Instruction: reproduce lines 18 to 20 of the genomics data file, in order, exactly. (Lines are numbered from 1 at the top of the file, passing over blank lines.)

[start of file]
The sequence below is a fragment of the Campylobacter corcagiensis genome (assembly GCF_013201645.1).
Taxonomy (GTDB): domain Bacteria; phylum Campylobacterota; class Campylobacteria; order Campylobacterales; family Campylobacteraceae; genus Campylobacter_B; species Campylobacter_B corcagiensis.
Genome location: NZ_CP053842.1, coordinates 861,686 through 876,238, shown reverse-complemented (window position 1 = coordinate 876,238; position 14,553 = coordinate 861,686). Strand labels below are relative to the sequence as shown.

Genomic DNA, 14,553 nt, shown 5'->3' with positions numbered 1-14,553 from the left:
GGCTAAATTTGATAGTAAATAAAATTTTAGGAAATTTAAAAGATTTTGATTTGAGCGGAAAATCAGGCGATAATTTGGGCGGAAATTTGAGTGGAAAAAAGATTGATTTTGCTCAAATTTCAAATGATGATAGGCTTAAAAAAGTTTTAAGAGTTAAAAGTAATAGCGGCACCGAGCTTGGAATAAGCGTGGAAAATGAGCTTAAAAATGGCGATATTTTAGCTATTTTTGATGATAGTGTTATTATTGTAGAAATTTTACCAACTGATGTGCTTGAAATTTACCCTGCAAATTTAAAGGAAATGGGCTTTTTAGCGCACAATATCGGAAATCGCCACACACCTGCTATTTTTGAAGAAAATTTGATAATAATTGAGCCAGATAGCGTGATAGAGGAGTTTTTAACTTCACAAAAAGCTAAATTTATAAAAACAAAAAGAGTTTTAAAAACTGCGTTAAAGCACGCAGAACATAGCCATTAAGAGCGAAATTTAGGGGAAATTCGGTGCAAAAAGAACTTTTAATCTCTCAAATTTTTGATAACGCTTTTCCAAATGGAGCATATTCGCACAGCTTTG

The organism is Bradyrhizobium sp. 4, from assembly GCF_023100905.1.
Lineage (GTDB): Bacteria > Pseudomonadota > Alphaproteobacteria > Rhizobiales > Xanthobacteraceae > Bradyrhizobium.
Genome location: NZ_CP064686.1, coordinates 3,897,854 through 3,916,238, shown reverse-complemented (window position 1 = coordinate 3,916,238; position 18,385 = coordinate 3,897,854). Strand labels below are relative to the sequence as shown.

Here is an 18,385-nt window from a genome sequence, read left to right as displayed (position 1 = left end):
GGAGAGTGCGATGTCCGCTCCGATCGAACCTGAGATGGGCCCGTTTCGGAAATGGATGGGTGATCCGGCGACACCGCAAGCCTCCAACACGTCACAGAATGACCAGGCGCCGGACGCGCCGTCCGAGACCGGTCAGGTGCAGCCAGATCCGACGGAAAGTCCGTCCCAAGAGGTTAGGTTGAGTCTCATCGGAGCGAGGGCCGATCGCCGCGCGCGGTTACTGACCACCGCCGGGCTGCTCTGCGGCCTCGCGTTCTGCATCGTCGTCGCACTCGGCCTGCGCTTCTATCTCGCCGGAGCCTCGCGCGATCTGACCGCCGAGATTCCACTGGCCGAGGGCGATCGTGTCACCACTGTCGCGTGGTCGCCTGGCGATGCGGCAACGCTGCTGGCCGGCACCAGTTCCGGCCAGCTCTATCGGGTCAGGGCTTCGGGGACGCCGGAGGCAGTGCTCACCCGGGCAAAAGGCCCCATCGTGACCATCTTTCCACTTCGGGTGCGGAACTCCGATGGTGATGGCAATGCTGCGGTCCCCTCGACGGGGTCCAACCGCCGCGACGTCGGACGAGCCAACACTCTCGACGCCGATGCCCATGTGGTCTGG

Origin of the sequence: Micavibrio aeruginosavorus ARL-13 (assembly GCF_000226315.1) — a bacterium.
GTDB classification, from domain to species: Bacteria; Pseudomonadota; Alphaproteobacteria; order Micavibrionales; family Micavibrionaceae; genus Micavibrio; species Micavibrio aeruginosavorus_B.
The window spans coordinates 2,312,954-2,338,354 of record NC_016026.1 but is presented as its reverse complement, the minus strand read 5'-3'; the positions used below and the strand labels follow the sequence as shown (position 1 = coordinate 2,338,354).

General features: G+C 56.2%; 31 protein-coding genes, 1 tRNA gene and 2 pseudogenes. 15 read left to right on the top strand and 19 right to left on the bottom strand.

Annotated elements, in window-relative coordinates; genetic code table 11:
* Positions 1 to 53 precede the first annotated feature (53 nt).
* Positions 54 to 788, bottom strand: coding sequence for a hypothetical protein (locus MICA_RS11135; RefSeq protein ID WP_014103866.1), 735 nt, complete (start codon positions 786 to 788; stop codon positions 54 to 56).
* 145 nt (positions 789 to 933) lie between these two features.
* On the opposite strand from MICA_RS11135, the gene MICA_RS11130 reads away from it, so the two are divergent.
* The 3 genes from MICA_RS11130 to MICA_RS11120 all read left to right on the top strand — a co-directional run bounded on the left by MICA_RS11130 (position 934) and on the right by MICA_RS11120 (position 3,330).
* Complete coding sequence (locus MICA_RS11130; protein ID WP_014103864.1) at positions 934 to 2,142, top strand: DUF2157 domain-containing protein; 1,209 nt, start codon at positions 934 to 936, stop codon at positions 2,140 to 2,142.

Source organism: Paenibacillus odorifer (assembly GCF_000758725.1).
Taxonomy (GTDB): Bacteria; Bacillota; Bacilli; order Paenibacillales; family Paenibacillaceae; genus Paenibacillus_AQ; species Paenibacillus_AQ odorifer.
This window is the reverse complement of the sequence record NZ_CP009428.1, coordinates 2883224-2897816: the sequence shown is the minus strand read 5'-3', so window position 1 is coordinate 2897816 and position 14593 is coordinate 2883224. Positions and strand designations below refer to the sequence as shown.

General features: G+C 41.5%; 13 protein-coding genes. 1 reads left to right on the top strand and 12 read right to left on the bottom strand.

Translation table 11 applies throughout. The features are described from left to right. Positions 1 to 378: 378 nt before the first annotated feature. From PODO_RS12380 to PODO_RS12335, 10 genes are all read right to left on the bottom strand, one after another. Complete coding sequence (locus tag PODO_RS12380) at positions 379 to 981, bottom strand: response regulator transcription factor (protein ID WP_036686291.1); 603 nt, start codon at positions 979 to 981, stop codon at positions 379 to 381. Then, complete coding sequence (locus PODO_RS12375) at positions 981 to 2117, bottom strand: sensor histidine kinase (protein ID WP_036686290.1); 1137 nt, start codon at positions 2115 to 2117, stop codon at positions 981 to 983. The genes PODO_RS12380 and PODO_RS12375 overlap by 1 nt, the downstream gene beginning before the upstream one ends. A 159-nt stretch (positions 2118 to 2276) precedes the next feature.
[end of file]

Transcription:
* 145 nt (positions 789 to 933) lie between these two features.
* On the opposite strand from MICA_RS11135, the gene MICA_RS11130 reads away from it, so the two are divergent.
* The 3 genes from MICA_RS11130 to MICA_RS11120 all read left to right on the top strand — a co-directional run bounded on the left by MICA_RS11130 (position 934) and on the right by MICA_RS11120 (position 3,330).